Many leaders fail not because they do not have good intentions or because they do not have the right professional experience, but because they have forgotten how to "speak human."
As part of the World Economic Forum's Global Leadership Fellows program, I spent the past two weeks with my fellow cohorts at the University of Pennsylvania's Wharton Business School and Columbia University's Mailman School of Public Health and Earth Institute studying complex or "wicked problems."
During this time, we had the opportunity to work with several of the most esteemed professors of business, epidemiology, economics, seismology, sociology and urban planning to dig deep into the multifaceted and dynamic nature of several of these "wicked problems" that the world is facing, including climate change, the rise of non-communicable diseases, global economic crises and youth violence.
As we studied one wicked problem, youth violence, which needs to be addressed within the context of educational opportunities, public health systems, economic development as well as democracy and human rights, the enormity of "speaking human" became evident.
In our first week at Wharton, we visited the Philadelphia Mural Arts Program, which over the past three decades has co-created over 3,000 public art projects in downtrodden neighborhoods and marginalized communities across the city. Riding through the streets of Philadelphia, my head was swimming with the facts and frameworks I learned in the classroom. It was then that the words of one particular mural focused on youth violence, drug addiction and broken families called out to me: "Can you speak human? This wall is my voice. It speaks volumes."
I thought about how dehumanizing it must feel to be a problem that needs to be solved. Education may make us better prepared for coming up with technical solutions, but rarely does it make us better prepared to tackle the human aspects of solution building.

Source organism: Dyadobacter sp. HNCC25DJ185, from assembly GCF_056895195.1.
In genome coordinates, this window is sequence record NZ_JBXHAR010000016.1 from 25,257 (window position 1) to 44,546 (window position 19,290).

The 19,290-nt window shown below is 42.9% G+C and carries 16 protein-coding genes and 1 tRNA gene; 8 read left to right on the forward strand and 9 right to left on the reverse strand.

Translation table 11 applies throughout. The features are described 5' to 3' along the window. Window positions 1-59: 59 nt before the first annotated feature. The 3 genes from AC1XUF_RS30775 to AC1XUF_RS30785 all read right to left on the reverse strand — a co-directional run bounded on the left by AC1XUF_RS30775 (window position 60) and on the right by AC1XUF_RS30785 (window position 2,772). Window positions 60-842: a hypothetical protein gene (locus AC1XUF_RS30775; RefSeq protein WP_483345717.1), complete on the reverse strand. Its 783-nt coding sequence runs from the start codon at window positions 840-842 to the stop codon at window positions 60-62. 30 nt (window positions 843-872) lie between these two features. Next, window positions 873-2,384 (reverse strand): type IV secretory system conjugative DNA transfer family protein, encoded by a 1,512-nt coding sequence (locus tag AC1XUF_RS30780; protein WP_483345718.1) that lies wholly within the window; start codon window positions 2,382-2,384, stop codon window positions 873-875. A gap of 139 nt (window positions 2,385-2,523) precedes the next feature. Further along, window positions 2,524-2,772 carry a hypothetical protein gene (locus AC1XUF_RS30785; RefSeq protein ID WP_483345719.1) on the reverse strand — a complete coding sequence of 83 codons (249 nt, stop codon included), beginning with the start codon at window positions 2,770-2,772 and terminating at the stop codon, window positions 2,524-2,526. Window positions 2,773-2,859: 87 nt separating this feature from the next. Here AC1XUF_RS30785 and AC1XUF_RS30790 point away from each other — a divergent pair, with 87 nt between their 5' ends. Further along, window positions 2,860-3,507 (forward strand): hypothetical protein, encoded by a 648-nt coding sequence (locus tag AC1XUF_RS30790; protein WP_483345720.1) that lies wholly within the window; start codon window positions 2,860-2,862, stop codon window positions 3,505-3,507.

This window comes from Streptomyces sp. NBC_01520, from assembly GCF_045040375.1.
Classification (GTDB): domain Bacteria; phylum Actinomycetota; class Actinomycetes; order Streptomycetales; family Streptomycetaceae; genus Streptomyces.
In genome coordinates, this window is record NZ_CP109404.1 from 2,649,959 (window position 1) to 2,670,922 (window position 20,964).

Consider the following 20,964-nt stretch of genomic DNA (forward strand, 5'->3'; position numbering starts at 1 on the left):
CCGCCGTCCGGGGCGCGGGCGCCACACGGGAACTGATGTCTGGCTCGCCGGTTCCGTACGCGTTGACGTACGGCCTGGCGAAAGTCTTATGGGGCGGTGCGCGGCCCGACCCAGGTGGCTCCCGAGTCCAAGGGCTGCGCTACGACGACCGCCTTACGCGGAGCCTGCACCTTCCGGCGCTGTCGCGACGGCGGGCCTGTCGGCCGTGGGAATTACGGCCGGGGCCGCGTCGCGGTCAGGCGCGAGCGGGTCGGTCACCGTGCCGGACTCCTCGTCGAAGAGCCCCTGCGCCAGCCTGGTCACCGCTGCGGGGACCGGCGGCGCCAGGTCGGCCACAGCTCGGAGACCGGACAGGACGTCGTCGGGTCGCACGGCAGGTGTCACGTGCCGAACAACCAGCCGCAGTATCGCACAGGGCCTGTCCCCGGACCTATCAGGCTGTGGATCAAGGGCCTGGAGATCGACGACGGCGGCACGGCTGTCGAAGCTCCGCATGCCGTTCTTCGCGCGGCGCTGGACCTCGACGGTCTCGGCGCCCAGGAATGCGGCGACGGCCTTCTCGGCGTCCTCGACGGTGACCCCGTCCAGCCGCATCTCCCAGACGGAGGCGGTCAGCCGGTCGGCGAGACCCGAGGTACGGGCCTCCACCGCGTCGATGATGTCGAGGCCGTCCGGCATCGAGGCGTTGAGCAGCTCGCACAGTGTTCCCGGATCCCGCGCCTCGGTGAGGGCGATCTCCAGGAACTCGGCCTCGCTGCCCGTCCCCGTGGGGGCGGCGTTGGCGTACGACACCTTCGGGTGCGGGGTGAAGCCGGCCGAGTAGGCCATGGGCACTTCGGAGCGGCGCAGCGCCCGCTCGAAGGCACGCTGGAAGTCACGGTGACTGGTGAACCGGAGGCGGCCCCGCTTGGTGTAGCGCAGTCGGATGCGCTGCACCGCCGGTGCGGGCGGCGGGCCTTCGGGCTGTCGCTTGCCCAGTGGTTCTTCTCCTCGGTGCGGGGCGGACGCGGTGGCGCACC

One evening, the Columbia School of the Arts hosted we were invited to a private screening with the director and main character of the award-winning film, The Interruptors, which focuses on gang violence in Chicago. The film is unique in that it presents violence in the way most people prefer not to understand it: as a part of everyone who is human. Violence is both a learned behavior and an epidemic. People exposed to violence are not aware they "contracted it," but it nonetheless becomes their behavior. Violent people do not see themselves as evil, but as people with limited options and opportunities. To speak human is to understand people's frame of mind when they think that violence is the way, and to work with them to open up other alternatives and better opportunities.
Another evening, the Columbia School of the Arts organized a private production of Theater of War, which stages Shakespeare's play Sophocles for war veterans as a means to help heal the "moral injury" wounds and post-traumatic stress they carry with them for the months, years and decades after they have left the combat zone. From this, we learned how honor and shame are inextricably linked for many veterans; they served their country to save lives, but they themselves live with the painful flashbacks of the damage they caused to others and for fear of their own life.
As one veteran put it, "People may have done things wrong, but that doesn't mean they do not need help. We need to figure out how to honour the lives of these public servants without honouring the violence they committed."
There are no easy answers when it comes to war, climate change or other wicked problems. But, it is the responsibility of leaders to ask the tough questions and to offer a dignified life to all human beings regardless of their past. With that, you can begin to speak human.
*Abigail Noble, a Global Leadership Fellow with the World Economic Forum. Last year she wrote about the Global Leadership Fellows program at the Columbia School of the Arts.
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